— -- The death of a candidate in Venezuela’s highly contested elections taking place on Sunday is being investigated after a group of assailants entered his home and fired several shots, a local prosecutor has said, according to the Venezuelan Public Ministry.
Assailants burst into the home of 39-year-old José Félix Pineda on Saturday night, according to an attorney for Ciudad Bolivar, the capital of Venezuela's southeastern Bolívar state. The news of Pineda's death before today’s vote was announced Sunday via the Venezuela’s Public Ministry’s Twitter account.
“A group of people broke into the residence of the victim located in the sector Brisas del Sur Tres and shot several shots,” the ministry said on Twitter.
Pineda was on a ticket to become part of Venezuela’s potential new constitutional assembly, which would be tasked with rewriting the country’s constitution.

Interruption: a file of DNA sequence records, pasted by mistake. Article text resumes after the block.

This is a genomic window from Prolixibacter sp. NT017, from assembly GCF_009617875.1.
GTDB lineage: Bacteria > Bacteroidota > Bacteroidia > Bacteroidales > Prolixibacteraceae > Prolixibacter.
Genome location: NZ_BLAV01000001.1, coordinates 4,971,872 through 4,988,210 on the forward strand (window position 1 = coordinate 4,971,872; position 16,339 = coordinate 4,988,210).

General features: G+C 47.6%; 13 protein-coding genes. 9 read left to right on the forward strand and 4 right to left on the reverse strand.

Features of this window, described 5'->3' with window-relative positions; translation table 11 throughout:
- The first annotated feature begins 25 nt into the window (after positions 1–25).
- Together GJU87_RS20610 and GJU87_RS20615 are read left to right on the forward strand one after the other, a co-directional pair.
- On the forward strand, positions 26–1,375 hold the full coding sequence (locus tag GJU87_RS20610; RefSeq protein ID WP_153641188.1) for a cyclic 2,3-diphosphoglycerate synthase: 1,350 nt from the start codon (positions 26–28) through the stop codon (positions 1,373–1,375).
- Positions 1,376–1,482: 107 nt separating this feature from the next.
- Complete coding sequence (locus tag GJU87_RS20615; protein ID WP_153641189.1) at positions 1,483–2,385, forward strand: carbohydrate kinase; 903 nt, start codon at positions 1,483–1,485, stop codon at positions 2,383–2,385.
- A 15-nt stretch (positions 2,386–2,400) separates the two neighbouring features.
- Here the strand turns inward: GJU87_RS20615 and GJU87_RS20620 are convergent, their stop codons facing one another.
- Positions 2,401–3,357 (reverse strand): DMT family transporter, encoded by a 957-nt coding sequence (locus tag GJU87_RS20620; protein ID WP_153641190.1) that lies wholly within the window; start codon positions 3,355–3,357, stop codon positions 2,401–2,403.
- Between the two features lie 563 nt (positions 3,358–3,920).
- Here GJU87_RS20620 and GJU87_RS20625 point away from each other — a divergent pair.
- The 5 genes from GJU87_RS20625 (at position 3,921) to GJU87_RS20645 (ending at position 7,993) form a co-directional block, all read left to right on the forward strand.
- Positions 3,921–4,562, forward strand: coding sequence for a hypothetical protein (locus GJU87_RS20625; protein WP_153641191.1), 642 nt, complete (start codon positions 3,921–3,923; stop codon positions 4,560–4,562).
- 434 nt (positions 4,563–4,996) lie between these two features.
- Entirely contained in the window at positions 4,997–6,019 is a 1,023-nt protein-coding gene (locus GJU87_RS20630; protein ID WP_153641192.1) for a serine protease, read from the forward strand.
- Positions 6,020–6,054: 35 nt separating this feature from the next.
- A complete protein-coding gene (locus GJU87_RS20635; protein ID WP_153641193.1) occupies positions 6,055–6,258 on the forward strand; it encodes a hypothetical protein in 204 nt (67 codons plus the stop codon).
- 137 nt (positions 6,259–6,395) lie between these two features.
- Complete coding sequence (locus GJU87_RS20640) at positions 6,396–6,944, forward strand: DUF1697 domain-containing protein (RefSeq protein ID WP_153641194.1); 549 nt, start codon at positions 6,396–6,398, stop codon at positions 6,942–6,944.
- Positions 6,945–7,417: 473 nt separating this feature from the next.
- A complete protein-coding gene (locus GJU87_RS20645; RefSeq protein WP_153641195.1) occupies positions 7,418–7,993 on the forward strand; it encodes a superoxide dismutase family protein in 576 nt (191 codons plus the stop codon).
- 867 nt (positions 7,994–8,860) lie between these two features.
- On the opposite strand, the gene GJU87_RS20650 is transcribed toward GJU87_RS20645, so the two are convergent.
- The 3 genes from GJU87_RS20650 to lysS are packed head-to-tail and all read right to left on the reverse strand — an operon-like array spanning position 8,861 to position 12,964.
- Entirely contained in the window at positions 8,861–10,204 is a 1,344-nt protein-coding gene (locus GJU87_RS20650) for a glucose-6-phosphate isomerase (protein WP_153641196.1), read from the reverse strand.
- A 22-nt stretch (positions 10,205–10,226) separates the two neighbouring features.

Venezuelan President Nicolas Maduro cast an unusual early morning vote just after 6 a.m. on Sunday in the election for the constitutional assembly that his political opponents contend would ensure that the ruling socialist party continues its grip on the South American country. Today’s vote was ordered by decree, and no referendum was held to indicate a majority is seeking change.
Venezuela has fallen into chaos under Maduro’s four years of rule thanks to sharply lower oil prices and widespread corruption. Inflation, skyrocketing homicide rates and widespread shortages of food and medicine have sparked a crisis.
The political opposition is boycotting Sunday's vote. Demonstrators made a final effort to flood streets across the country amid threats of years of jail time for anyone who publicly protested. Violence has left at least 113 dead and nearly 2,000 wounded in four months of protests, according to The Associated Press.
Opinion polls say more than 70 percent of the country is opposed to Sunday's vote, the AP reports.